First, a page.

R&J
November 2, 2007, 12:32 AM
Harley Quinn asks, "R&J How does the slide get lighter if you only replace the barrel?"

*****

RyanM's all over it! :)

The G21 has a slightly lightened slide, as compared to the G20. The excess metal in the slide is removed well ahead of the firing chamber, so I figured the additional mass was deemed desirable for the firing cycle. I reckoned a stiffer spring might offset the lighter slide's increased velocity (at least backward). :scrutiny:

Am I smart, ever! :D

Of course, the OEM spring works fine too--even in 10 mm. :rolleyes:

But I like the hot loads! I shoot mostly Double Tap 135 gr Noslers, rated at 1600 fps and 767 ft/lbs. :what: The stiffer spring saves the frame some pounding.

--Ray

Kor
November 2, 2007, 01:13 AM
...the harder the slide slams back into battery.

You may well be sparing your frame from battering, and your hand from recoil, but that may come at the cost of causing battering and wear to your slide and barrel, particularly where the barrel locks-up to the slide at the ejection port. Look for a raised edge to get peened up on the inside of the slide at the top of the ejection port, and/or a peened-up raised edge at the top of the exterior chamber portion of the barrel.

Yes, this may well take several thousand rounds to manifest, and yes, you can purchase a new barrel and/or slide more readily than you can purchase a replacement frame, but a broken gun is still broken, regardless of which parts got busted.

IIRC the Glock 23 survived 200K+ rounds in FBI adoption testing with the original factory recoil spring setup, therefore, since the guns didn't break, they don't need to be fixed...IMO, after 16 years and 2 generations of production, if the G23 really needed heavier springs, the factory would have changed them by now.

R&J
November 2, 2007, 01:42 AM
1) "...Look for a raised edge to get peened up on the inside of the slide at the top of the ejection port, and/or a peened-up raised edge at the top of the exterior chamber portion of the barrel."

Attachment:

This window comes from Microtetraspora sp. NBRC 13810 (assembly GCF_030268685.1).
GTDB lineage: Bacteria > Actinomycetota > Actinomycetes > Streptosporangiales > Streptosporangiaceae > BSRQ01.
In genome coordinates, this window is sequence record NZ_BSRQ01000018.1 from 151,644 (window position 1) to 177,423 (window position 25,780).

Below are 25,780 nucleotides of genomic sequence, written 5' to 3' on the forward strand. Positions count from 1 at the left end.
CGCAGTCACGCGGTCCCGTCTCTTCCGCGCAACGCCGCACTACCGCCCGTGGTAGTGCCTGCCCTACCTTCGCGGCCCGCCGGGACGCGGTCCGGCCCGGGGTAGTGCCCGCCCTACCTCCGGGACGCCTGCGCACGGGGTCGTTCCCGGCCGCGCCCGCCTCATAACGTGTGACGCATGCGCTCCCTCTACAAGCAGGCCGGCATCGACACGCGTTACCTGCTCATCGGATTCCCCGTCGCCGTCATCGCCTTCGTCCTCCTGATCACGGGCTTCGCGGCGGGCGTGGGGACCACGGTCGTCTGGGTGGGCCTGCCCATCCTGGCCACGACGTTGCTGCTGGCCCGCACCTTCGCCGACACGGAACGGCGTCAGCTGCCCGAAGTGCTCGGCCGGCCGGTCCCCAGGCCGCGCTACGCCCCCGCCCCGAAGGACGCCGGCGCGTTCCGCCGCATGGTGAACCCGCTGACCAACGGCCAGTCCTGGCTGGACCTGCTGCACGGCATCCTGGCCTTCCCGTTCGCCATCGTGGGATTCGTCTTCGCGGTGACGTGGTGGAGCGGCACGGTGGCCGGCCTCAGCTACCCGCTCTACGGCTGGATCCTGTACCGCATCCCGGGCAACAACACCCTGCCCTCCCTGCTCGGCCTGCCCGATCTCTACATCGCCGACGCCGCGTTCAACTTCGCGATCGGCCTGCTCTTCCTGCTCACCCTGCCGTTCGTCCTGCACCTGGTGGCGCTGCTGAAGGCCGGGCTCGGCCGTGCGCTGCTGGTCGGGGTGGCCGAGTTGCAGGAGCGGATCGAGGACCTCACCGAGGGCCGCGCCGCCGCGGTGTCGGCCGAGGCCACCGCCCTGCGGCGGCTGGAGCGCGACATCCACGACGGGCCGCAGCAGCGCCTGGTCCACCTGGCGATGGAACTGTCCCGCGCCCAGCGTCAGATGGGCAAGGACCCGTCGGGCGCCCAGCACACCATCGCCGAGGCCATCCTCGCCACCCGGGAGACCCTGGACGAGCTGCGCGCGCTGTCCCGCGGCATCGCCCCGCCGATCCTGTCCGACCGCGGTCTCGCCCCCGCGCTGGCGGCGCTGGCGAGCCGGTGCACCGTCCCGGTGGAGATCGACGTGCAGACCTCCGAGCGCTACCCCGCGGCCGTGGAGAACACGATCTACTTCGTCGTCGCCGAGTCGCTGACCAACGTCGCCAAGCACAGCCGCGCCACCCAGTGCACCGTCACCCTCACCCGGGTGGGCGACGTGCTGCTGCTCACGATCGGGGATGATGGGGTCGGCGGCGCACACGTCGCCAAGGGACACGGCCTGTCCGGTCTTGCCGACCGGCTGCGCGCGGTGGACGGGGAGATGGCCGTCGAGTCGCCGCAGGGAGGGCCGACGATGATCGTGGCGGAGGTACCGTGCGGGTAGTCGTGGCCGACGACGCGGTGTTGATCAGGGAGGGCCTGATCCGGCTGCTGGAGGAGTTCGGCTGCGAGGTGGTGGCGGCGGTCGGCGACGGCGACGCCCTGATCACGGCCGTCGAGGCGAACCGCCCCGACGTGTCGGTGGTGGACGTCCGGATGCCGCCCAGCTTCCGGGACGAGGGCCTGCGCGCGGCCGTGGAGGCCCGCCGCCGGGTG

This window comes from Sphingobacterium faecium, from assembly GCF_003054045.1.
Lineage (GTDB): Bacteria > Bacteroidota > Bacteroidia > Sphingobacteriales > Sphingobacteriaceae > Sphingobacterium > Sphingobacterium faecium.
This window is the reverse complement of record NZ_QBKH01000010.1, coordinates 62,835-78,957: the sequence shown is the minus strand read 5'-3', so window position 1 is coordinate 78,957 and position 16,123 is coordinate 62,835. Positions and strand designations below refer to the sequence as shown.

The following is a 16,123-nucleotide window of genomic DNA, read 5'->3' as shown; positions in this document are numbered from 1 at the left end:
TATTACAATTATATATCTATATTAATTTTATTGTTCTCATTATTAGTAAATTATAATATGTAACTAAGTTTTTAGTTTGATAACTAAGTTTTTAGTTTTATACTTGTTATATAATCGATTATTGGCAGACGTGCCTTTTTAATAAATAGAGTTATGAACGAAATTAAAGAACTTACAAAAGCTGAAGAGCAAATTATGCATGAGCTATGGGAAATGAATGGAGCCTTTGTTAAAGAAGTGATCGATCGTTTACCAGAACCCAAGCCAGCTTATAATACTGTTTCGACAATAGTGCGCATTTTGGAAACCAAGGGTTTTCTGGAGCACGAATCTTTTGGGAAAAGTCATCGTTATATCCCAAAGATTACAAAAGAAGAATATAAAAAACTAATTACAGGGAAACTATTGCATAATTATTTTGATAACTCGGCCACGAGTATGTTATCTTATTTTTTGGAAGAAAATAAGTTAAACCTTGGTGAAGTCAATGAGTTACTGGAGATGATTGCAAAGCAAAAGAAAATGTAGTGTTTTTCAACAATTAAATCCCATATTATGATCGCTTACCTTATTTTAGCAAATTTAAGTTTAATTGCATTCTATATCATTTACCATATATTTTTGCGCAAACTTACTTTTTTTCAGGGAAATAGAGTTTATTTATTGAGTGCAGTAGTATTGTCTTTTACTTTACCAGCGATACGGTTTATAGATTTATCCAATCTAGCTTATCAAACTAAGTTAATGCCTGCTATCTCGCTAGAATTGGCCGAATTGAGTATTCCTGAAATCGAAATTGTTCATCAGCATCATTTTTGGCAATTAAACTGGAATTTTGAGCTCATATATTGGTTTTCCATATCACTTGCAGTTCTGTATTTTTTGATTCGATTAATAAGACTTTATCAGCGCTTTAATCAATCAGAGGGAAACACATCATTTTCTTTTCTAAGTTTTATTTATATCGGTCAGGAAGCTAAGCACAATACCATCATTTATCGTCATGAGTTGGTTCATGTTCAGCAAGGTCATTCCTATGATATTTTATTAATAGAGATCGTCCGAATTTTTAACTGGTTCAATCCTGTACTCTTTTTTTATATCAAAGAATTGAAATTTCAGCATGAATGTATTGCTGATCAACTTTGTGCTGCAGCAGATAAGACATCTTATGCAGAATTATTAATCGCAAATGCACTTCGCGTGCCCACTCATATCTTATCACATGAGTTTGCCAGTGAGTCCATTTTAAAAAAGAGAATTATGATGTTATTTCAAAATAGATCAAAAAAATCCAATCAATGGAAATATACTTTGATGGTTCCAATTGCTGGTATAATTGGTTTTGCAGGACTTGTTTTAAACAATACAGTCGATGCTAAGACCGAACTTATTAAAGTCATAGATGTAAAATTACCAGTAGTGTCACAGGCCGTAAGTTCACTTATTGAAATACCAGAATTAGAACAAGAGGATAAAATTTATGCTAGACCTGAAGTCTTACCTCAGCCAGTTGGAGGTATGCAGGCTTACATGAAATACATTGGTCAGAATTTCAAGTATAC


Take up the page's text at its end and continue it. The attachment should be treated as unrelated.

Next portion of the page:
2) "Yes, this may well take several thousand rounds to manifest, and yes, you can purchase a new barrel and/or slide more readily than you can purchase a replacement frame, but a broken gun is still broken, regardless of which parts got busted."

*****

1) Will do! 10 mm isn't a caliber I plan to shoot often, which is why I went with the conversion approach, but I will be mindful of this!

2) Point taken! This was not my goal!

Thanks!

--Ray

RyanM
November 2, 2007, 03:04 AM
I sort of doubt that the force of the gun going back into battery will be anywhere near the force at the other end of the cycle, since it will be feeding a round. Just don't drop the slide on an empty chamber on a regular basis, and you should have no problems.

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By the way, handling a non-captive 20 pound spring is no big deal whatsoever, and the subcompact Glock recoil spring setup is more complex.

More complex, sure. But how long are those springs? With a compact frame increased power spring, you've got a 7" spring going on a 2.75" rod. That's a lot of slack to try and line up. And there's no outer housing to use to keep the inner spring lined up.

jakemccoy
November 2, 2007, 02:15 PM
Kor wrote:
"...the harder the slide slams back into battery.

You may well be sparing your frame from battering, and your hand from recoil, but that may come at the cost of causing battering and wear to your slide and barrel, particularly where the barrel locks-up to the slide at the ejection port. Look for a raised edge to get peened up on the inside of the slide at the top of the ejection port, and/or a peened-up raised edge at the top of the exterior chamber portion of the barrel.